There are two sides to the engagement coin: it’s a time full of love & joy, and it’s also a time full of stress and to-do lists. Not only are there literally hundreds of decisions to make, nearly all of them come with a cost. Some couples even opt to take out a personal loan to fund the wedding of their dreams.
Bluetooth technology, which has been around since 1989, has experienced explosive growth in use over the past decade due to the combination of lower-priced hardware hitting the market and innovations in power consumption and range, thanks to products like Apple’s AirPods. Legislation in many states restricting use of cell phones while driving — including here in Massachusetts very soon — means that Bluetooth has become the de facto standard to listen to and communicate through cell phones.
When my son was 16, I made a decision that many of my friends with teenagers thought was a little "out there": I let him have his own credit card.
While you're shopping for the hottest tech and sweetest deals on Black Friday and Cyber Monday, fraudsters are shopping for something far more lucrative: your personal information, including your login ids and passwords for popular shopping sites, credit card details, security information, and other valuable bits of information they can use illegally.
There’s a household item that you probably consult every day that can save you big bucks. It might be on your phone or your laptop, in your purse, or even hanging on your spare room wall. Sometimes it features inspirational sayings, trivia questions, or images of the Grand Canyon or a kitten tumbling with a piece of yarn.
I’m talking about a calendar.
Whether we rely on the old-fashioned paper version or an online iteration that can be edited and shared, we all have them. How else would we know when we have yet another meeting, or a family function that requires snack preparation beforehand, or even an all-too-rare evening that’s clear to Netflix and chill?
But we can — and should — consult them to make our days, weeks, and months more lucrative financially.
Here are some ways that, with a stroke of the pen or a click of a mouse, you can use your calendar to add some money to your life.
When an employee is struggling with an illness for an extended period of time, a strong human resources department will be prepared with regulations and guidelines for working with that employee during and after treatment. And that is a good thing. But on a more personal level, we often want to help in a more human way — person-to-person. The problem is knowing what we, as coworkers, can and should do.
Credit cards could use a good publicist. The media rarely reports about their positive attributes.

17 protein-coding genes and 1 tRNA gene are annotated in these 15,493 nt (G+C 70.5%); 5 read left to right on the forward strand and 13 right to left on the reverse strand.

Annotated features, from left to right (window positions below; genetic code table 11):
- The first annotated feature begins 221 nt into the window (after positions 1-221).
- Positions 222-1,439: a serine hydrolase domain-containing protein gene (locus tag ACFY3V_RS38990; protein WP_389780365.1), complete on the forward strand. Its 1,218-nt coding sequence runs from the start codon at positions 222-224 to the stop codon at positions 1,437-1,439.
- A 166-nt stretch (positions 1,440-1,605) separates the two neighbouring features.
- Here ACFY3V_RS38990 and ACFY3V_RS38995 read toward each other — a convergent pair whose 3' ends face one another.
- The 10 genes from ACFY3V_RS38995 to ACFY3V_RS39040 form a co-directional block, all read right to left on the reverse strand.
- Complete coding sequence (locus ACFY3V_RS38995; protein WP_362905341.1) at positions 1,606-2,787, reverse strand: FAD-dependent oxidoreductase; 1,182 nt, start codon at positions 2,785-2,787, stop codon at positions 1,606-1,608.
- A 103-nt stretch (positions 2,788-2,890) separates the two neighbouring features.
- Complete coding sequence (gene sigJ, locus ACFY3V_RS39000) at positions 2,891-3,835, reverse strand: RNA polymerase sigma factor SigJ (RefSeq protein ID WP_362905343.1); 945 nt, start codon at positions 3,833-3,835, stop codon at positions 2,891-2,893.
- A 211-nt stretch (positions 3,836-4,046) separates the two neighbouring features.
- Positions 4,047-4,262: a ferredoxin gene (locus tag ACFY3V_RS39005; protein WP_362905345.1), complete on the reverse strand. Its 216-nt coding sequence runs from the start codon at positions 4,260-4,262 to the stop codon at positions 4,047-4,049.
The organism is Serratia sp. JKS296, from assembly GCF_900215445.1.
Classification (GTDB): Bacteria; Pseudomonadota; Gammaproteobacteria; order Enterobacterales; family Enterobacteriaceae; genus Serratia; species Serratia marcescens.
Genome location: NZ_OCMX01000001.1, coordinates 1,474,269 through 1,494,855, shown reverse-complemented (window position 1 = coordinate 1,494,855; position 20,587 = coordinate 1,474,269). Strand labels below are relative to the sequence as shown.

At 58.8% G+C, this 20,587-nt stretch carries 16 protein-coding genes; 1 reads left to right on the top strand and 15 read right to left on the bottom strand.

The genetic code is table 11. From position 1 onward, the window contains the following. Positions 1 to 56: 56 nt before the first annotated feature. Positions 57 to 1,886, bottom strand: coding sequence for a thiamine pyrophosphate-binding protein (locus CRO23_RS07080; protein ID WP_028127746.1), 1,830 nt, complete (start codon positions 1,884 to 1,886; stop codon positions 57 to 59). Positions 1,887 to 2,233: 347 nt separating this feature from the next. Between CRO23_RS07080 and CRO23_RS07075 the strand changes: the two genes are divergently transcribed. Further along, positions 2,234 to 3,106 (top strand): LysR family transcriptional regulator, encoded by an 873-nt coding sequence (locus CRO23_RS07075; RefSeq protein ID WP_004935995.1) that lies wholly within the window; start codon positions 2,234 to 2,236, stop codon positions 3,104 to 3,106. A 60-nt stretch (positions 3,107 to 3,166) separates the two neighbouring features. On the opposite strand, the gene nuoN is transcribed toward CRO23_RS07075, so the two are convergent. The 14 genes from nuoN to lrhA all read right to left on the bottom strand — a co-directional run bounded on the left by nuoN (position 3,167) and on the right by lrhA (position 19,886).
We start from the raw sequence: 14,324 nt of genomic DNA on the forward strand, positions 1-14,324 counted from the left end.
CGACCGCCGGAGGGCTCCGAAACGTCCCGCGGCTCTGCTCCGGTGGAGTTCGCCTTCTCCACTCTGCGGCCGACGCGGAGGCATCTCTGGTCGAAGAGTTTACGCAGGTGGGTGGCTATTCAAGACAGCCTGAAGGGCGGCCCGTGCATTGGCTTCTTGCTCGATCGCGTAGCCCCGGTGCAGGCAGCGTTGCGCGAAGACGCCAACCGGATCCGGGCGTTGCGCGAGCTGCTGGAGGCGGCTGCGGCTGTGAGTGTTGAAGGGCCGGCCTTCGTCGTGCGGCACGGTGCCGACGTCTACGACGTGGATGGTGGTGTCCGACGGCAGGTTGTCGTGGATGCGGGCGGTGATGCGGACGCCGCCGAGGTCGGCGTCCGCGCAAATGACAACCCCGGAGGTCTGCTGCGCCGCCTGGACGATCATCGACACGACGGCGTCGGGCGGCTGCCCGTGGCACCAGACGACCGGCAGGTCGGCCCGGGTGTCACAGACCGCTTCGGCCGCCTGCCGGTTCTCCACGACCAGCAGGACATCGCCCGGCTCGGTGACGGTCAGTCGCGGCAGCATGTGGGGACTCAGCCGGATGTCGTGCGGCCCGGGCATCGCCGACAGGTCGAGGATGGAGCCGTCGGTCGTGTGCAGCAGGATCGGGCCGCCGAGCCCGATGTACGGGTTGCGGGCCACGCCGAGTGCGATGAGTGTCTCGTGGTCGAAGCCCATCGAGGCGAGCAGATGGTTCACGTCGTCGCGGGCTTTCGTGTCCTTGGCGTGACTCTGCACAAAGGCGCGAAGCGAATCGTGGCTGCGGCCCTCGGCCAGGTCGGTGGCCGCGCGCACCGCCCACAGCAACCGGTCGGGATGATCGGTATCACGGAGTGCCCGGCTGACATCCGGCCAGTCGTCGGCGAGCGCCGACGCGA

On the other hand, we read a lot about the dangers of credit card use and the debt they can rack up quickly. Fifty-five percent of Americans with credit cards carry debt on them. Racking up too much debt can drag you into a dangerous area that can harm and even cripple your financial situation.
But credit cards have plenty of value when you use them wisely. Here are five ways a credit card can be a smart move.
I found out awhile ago that a favorite password had been compromised in a data breach. Yes, I'm hanging in my head in shame because I know now that I shouldn't have a favorite password. But I did, and my punishment was a few hours of my time spent changing all of my passwords to reduce the risk of being hacked in the future. (If you're wondering why it's a bad idea to reuse passwords, it's because once a hacker knows a password, they'll use it to try to break into other accounts you own.)
Even when you practice good fiscal fitness, your credit score can suffer a knock-out. Sometimes the steps you think make financial sense can actually harm you, even if you pay your bills on time, keep your debt to reasonable levels, and make purchases that are responsible, not frivolous.
That’s all good stuff and goes a long way toward establishing a solid financial footing. But there are things you may be doing — often with the best of intentions — that you could hurt your credit score.
Check out these five ways your actions could hurt your credit score.
If you're establishing direct deposit through your employer, ordering checks, or transferring money between financial institutions, you'll be asked to provide a routing number along with your personal account number to execute the transaction.
A routing number is a 9-digit code identifying a financial institution, such as a credit union, bank, or investment firm. This number helps reduce confusion between financial institutions that may have similar names and allows money to flow between these institutions without glitches. Sometimes an institution may have more than one routing number depending on its size and the type of account (checking account vs. investment account, for example).